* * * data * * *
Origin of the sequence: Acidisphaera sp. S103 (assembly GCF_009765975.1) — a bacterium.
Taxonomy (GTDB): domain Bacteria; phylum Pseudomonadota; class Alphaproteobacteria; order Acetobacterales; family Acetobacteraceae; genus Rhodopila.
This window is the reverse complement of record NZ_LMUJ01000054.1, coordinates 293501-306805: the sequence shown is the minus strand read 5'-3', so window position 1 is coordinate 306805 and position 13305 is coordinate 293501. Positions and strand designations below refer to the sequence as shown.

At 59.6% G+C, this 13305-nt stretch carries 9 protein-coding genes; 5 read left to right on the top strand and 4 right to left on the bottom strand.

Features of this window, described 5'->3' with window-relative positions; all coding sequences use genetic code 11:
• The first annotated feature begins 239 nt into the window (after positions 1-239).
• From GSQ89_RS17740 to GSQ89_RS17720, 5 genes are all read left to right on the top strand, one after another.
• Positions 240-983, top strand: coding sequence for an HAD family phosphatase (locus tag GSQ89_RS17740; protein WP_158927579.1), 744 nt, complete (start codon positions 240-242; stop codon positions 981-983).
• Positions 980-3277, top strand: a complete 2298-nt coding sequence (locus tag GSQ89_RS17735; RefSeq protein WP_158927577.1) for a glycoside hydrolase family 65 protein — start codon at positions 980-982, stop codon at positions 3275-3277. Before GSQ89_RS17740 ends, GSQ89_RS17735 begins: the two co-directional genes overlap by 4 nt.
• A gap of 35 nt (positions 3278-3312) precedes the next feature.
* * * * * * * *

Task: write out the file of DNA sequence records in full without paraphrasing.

Origin of the sequence: Acidisphaera sp. S103 (assembly GCF_009765975.1) — a bacterium.
Taxonomy (GTDB): domain Bacteria; phylum Pseudomonadota; class Alphaproteobacteria; order Acetobacterales; family Acetobacteraceae; genus Rhodopila.
This window is the reverse complement of record NZ_LMUJ01000054.1, coordinates 293501-306805: the sequence shown is the minus strand read 5'-3', so window position 1 is coordinate 306805 and position 13305 is coordinate 293501. Positions and strand designations below refer to the sequence as shown.

At 59.6% G+C, this 13305-nt stretch carries 9 protein-coding genes; 5 read left to right on the top strand and 4 right to left on the bottom strand.

Features of this window, described 5'->3' with window-relative positions; all coding sequences use genetic code 11:
• The first annotated feature begins 239 nt into the window (after positions 1-239).
• From GSQ89_RS17740 to GSQ89_RS17720, 5 genes are all read left to right on the top strand, one after another.
• Positions 240-983, top strand: coding sequence for an HAD family phosphatase (locus tag GSQ89_RS17740; protein WP_158927579.1), 744 nt, complete (start codon positions 240-242; stop codon positions 981-983).
• Positions 980-3277, top strand: a complete 2298-nt coding sequence (locus tag GSQ89_RS17735; RefSeq protein WP_158927577.1) for a glycoside hydrolase family 65 protein — start codon at positions 980-982, stop codon at positions 3275-3277. Before GSQ89_RS17740 ends, GSQ89_RS17735 begins: the two co-directional genes overlap by 4 nt.
• A gap of 35 nt (positions 3278-3312) precedes the next feature.